Tobacco smoke from cigarettes, cigars, and pipes is composed of more than 4,000 different chemicals including carbon monoxide and formaldehyde. More than forty of these compounds are known to cause cancer in humans or animals, and many of them are strong irritants.
The U.S. Environmental Protection Agency (EPA) has concluded that exposure to tobacco smoke in the United States poses a serious and significant public health threat. New long-term studies estimate that about half of all regular cigarette smokers die of smoking-related diseases. However, controversy still surrounds the exact extent of such health effects.
Attempts have been made to study the effect of tobacco smoke on individuals exposed to other toxic chemicals. The risk of developing lung cancer among asbestos workers grows when they smoke an increasing number of cigarettes per day and their cumulative asbestos exposure increases. Cigarette-smoking asbestos workers tend to develop both restrictive lung disease (decreased lung capacities) and chronic obstructive lung disease, as compared to nonsmoking asbestos workers who have a tendency to develop only restrictive lung disease.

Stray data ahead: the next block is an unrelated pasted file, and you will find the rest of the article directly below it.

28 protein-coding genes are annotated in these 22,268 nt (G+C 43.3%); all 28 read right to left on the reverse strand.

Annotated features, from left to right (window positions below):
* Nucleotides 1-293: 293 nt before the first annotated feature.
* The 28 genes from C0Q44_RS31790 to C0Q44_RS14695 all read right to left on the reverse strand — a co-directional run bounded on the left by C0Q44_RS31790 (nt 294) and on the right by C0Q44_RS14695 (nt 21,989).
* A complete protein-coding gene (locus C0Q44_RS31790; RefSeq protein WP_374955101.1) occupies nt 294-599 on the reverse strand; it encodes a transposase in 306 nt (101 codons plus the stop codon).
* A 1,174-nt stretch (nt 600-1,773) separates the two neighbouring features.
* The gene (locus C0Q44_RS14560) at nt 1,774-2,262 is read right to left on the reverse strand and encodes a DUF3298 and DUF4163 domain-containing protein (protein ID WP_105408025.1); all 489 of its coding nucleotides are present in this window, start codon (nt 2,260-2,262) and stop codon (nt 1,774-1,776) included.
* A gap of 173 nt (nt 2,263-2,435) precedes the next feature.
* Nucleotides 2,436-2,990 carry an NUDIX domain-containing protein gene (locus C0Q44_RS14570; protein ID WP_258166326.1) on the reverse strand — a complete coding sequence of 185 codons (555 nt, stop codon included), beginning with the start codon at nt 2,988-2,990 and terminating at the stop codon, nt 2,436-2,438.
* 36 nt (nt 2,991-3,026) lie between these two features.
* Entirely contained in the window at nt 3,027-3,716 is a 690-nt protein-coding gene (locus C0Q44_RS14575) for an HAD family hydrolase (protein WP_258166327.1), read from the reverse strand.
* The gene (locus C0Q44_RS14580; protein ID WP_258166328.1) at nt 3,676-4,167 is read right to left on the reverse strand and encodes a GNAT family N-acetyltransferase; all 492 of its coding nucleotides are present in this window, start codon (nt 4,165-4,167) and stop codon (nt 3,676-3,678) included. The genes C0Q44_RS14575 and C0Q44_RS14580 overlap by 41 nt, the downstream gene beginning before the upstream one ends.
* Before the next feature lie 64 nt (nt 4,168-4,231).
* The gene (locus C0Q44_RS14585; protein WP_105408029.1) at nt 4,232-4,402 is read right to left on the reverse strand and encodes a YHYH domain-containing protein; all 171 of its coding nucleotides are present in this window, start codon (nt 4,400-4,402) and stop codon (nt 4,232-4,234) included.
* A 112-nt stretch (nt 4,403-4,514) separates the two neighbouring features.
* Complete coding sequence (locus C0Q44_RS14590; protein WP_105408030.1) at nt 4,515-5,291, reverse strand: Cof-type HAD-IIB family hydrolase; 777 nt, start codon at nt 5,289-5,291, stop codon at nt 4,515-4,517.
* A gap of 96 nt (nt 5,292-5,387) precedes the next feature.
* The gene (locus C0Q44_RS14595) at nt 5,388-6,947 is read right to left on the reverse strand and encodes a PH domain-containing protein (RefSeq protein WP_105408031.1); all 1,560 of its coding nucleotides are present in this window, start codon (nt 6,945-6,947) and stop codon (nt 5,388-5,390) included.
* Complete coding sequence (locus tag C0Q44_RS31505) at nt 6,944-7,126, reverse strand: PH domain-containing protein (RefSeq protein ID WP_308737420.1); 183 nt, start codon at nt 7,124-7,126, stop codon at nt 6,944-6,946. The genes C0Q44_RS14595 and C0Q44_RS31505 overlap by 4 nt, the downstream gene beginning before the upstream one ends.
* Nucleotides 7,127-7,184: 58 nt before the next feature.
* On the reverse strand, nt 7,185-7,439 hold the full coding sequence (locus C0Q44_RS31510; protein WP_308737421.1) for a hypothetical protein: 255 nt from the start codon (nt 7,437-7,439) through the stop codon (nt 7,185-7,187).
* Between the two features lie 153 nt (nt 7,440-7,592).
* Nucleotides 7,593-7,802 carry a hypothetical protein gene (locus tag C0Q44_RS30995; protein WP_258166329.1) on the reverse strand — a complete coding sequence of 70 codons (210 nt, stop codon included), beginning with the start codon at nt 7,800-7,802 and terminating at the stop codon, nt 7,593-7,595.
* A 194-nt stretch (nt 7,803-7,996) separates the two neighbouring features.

In recent years, there has been great concern that nonsmokers may also be at risk for some of the above health effects as a result of their exposure to the tobacco smoke (known as secondhand smoke) that occurs in various environments occupied by smokers.
The tobacco industry has denied the claim of such health hazards and has legally challenged the EPA over its secondhand smoke findings. In addition, some researchers argue that a number of the studies involve flawed data or the selective interpretation of findings. Many of these critics contend that the health risks involved with secondhand smoke are not as extensive as reported.
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